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Chuck Jones was left in a weird predicament in the 1970s. The Looney Tunes at Warner Brothers died out during the late 60s and early 70s. His major works lived on in reruns or the random theatre that would actually show The Phantom Tollbooth. But, something wonderful happened. Chuck Jones formed his studio and struck a deal to create six wonderful half hour specials for the major networks.

The Chuck Jones Collection
Between 1973 and 1977, Chuck Jones created animated adaptations of some of the best tales from Rudyard Kipling and George Selden. Taking the top talents at the faltering Warner Brothers Animation Department with him, Jones finally became a true auteur. Jones wrote, directed and produced each of the six specials on his terms and to his liking. A lot of animation fans tend to take notice of Jones’ approach to Mowgli’s Brothers. Chuck Jones had gone on the record before stating that he was never truly satisfied with Disney’s The Jungle Book and wanted to create something closer to Kipling’s tale of a foundling in India.

This dedication to accuracy shows up in the other shorts, as Jones never forgets where the stories originate. From the tempo established for various characters, to the multiple changes in postures and attitude…Jones poured himself into every frame. Out of the non Warner Brothers animated shorts, people tend to remember Rikki Tikki Tavi while forgetting the others. Hell, I’m guilty of it. That’s what this set is such a special surprise from the folks at Lions Gate.

The Chuck Jones Collection
I’ve spent the last several days rediscovering The White Seal and A Cricket in Times Square. The colour play of these later works has floored me, as I’ve come back to these tales with adult eyes. Those readers with children would do well to purchase this set and show their kids that animation is more than motion lines and fart jokes.

Video


The Chuck Jones Collection looks as sharp as its probably ever going to look in standard definition. During heavy action scenes, there is some noise that appears during speedy animation, but this is normal for the older animated shorts that appear on DVD. Outside of the Warner Brothers Looney Tunes Golden Collection restorations, I’d be hard pressed to find any cartoon that doesn’t have such problems with their transfer. Still, it’s nothing to worry about as it doesn’t draw attention away from the feature.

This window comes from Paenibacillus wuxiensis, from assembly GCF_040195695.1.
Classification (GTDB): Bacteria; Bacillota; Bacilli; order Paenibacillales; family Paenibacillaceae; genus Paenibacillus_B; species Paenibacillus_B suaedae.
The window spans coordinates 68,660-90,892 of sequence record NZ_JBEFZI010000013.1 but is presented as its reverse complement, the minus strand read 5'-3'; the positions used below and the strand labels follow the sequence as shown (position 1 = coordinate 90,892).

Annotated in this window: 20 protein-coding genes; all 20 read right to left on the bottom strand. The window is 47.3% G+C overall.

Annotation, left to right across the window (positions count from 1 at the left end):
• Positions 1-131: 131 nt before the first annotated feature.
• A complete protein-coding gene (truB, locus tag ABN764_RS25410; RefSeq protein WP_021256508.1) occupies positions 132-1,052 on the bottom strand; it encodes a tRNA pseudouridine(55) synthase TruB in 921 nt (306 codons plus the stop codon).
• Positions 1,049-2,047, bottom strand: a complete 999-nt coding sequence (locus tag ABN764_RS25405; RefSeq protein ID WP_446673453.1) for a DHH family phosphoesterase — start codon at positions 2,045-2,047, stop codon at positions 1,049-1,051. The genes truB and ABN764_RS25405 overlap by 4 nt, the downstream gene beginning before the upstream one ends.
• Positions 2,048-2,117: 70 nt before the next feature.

The Chuck Jones Collection

Audio


The Chuck Jones Collection sports a Mono track that was the standard for broadcast in the 1970s. Younger viewers now won’t probably understand why everything was directed to one channel or why there wasn’t a more robust surround experience. The viewer doesn’t really need it. The track is spotless, as no sound of pop or crackle can be heard anywhere in the track. Sure, it’s not going to work out your home theatre, but it’s going to keep you in the story.

Extras


The only substantial extra on the set is a comprehensive documentary that looks at the work of Chuck Jones. Heart & Soul: The Animation of Chuck Jones takes a quick look at the life of the Father of Modern Animation. His widow, voice actress June Foray and others comment on their time spent with Chuck Jones and his work ethic. The audience is given quick clips of the six animated specials on the set, while we get a little bit of background on such productions as Rikki Tikki Tavi.

The Chuck Jones Collection
There’s nothing new to be found in this documentary, but it’s nice to hear some kind words about one of the most influential animators in history. Also included are a couple of trailers for some LionsGate kids’ titles.  

Overall


The Chuck Jones Collection is a wonderful trip back into the primetime specials of our collective childhood. For some, Rikki Tikki Tavi will be the selling point. Others will make the purchase to have all three Cricket in Times Square animated shorts. Then, there are the people who still can’t get over how cute The White Seal remains. This is a nostalgia purchase, tried and true.

Take the time to reconnect with these animated shorts. Notice the careful line work and the scripting choices that Jones made to adapt these works. There’s amazing animation being shown onscreen, the kind of which that American audiences don’t get to see on a wide enough scale.


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